The well-known verse of "Wonderful World" "Don't know much about [history, geography, etc.]" provided the inspiration for titles of several books authored by writer Kenneth C. Davis. His books explored both basic and lesser-known facts about those subjects.

Discrepancies involving Cooke's murder

The details of the case involving Sam Cooke's death are still in dispute. The official police record states that Cooke was shot to death, apparently by Bertha Franklin, the manager of the Hacienda Motel, where Cooke had checked in earlier that evening. Franklin claimed that Cooke had broken into the manager's office/apartment in a rage, wearing nothing but a shoe and an overcoat (and nothing beneath it) demanding to know the whereabouts of a woman who had accompanied him to the motel. Franklin said that the woman was not in the office and that she told Cooke this, but the enraged Cooke did not believe her and violently grabbed her demanding again to know the woman's whereabouts. According to Franklin, she grappled with Cooke, the two of them fell to the floor, and she then got up and ran to retrieve her gun. She said that she then fired at Cooke in self-defense because she feared for her life. According to Franklin, Cooke exclaimed, "Lady, you shot me," before finally falling, mortally wounded.

According to Franklin and to the motel's owner, Evelyn Carr, they had been on the phone together at the time of the incident. Thus, Carr claimed to have overheard Cooke's intrusion and the ensuing confrontation and gunshots. Carr called the police to request that they go to the motel, informing them that she believed a shooting had occurred.

A coroner's inquest was convened to investigate the incident. The woman who had accompanied Cooke to the motel was identified as Elisa Boyer, who had also called the police that night shortly before Carr did. Boyer had called the police from a phone booth near the motel, telling them she had just escaped from being kidnapped.

Boyer told the police that she had first met Cooke earlier that night and had spent the evening in his company. She claimed that after they left a local nightclub together, she had repeatedly requested that he take her home, but that he instead took her against her will to the Hacienda Motel. She claimed that once in one of the motel's rooms, Cooke physically forced her onto the bed and that she was certain he was going to rape her. According to Boyer, when Cooke stepped into the bathroom for a moment, she quickly grabbed her clothes and ran from the room. She claimed that in her haste, she had also scooped up most of Cooke's clothing by mistake. She said that she ran first to the manager's office and knocked on the door seeking help. However, she said that the manager took too long in responding, so, fearing Cooke would soon be coming after her, she fled the motel altogether before the manager ever opened the door. She claimed she then put her own clothing back on, stashed Cooke's clothing away and went to the phone booth from which she called police.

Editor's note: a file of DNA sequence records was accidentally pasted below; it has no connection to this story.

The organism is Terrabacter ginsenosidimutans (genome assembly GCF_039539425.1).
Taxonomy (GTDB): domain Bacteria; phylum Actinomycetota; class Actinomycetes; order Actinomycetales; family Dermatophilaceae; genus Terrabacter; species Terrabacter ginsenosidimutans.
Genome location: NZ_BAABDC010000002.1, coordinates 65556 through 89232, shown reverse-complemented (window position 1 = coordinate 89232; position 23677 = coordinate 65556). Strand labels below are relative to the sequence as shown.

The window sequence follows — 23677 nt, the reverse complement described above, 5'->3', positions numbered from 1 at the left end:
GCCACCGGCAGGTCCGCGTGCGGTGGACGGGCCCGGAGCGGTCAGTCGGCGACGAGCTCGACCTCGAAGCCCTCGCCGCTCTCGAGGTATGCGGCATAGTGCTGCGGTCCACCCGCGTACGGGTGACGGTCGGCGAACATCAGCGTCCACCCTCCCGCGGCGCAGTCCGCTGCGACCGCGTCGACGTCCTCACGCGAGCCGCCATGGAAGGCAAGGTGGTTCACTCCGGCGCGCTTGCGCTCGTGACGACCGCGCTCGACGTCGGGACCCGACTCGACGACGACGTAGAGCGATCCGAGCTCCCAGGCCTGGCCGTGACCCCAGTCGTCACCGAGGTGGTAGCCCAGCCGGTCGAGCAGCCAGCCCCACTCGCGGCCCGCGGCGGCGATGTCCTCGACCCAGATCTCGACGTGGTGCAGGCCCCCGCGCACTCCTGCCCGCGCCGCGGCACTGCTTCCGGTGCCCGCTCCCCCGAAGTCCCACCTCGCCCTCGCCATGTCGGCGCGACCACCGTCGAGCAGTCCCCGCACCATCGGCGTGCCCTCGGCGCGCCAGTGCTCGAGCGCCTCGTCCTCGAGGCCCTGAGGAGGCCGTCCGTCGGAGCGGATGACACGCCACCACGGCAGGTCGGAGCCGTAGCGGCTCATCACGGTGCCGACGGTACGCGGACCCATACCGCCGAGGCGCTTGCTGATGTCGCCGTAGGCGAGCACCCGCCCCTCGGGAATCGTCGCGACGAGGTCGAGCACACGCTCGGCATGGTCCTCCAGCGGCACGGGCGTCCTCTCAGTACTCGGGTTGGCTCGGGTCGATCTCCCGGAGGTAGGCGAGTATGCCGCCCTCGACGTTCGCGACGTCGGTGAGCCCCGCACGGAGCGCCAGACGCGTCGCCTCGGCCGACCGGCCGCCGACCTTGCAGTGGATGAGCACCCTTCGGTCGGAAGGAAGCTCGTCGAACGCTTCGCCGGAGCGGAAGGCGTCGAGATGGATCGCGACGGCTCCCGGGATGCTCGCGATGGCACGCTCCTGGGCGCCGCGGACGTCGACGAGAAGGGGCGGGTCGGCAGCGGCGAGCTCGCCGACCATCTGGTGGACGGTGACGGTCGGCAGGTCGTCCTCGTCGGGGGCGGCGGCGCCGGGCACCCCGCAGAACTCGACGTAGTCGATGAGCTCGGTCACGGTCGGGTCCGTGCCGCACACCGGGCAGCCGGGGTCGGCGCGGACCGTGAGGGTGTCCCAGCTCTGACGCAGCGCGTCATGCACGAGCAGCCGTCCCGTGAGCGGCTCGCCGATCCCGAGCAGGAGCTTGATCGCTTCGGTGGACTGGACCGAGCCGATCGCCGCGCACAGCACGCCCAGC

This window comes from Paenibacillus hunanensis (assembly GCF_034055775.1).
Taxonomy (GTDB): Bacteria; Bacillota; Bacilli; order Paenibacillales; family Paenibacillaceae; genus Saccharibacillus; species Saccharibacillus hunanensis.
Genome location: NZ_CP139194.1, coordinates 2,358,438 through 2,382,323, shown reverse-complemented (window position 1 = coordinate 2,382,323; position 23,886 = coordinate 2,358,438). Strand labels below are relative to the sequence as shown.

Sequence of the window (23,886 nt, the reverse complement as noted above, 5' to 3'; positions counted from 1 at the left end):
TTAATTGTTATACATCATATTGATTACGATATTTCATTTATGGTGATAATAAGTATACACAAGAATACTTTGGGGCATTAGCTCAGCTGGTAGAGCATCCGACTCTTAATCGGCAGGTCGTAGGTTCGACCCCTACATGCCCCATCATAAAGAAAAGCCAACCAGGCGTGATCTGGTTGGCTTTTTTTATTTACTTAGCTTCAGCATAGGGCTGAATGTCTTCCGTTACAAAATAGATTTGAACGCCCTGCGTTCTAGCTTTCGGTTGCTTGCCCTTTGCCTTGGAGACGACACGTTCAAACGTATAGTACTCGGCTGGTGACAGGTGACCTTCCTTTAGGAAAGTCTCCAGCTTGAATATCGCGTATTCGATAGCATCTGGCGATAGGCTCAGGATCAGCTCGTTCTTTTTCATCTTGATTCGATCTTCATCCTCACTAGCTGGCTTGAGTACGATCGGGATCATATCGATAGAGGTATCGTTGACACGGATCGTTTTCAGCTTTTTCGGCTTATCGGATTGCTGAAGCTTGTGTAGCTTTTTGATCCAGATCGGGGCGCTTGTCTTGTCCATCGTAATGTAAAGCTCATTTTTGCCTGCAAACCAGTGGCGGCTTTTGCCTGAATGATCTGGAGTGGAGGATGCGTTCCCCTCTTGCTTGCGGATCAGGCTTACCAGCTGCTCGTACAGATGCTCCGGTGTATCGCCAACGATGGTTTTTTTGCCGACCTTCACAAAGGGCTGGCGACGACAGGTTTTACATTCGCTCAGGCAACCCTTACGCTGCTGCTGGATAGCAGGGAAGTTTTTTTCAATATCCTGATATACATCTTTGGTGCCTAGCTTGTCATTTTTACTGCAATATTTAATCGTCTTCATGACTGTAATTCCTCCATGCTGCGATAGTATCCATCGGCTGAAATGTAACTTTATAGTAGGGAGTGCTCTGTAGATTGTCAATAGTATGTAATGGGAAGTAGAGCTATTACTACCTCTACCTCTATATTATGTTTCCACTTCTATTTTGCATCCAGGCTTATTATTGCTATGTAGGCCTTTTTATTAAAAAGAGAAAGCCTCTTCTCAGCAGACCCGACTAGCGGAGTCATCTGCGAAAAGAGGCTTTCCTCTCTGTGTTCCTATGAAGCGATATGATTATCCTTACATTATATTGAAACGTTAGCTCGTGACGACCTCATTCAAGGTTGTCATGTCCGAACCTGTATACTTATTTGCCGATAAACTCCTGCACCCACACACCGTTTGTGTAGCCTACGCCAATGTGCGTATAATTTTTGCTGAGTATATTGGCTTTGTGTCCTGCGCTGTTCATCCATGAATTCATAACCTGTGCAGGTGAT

Boyer's story is the only account of what happened between the two that night. However, her story has long been called into question. Due to inconsistencies between her version of events and details reported by other witnesses, as well as other circumstantial evidence (e.g. cash Cooke was reportedly carrying that was never recovered, and the fact that Boyer was soon after arrested for prostitution), many people feel it is more likely that Boyer went willingly to the motel with Cooke, and then slipped out of the room with Cooke's clothing in order to rob him, rather than in order to escape an attempted rape.

Ultimately though, such questions were beyond the scope of the inquest, whose purpose was simply to establish the circumstances of Franklin's role in the shooting, not to determine exactly what had happened between Cooke and Boyer preceding that. Boyer's leaving the motel room with almost all of Cooke's clothing in tow, regardless of exactly why she did so, combined with the fact that tests showed Cooke was inebriated at the time, seemed to provide a plausible explanation for Cooke's bizarre behaviour and state of dress, as reported by Franklin and Carr. This explanation together with the fact that Carr, from what she said she had overheard, corroborated Franklin's version of events, was enough to convince the coroner's jury to accept Franklin's explanation that it was a case of justifiable homicide. And with that verdict, authorities officially closed the case on Cooke's death.

However, some of Cooke's family and supporters have rejected not only Boyer's version of events, but also Franklin's and Carr's. They believe that there was a conspiracy from the start to murder Cooke, that this murder did in fact take place in some manner entirely different from the official account of Cooke's intrusion into Franklin's office/apartment, and that Franklin, Boyer and Carr were all lying to provide a cover story for this murder.

My brother was first class all the way. He would not check into a $3 a night motel; that wasn't his style.

Agnes Cooke-Hoskins, sister of Sam Cooke, attending the Rock and Roll Hall of Fame's 2005 tribute to Cooke.

To date, no solid evidence supporting such a conspiracy theory has been presented.

Sam Cooke Official Website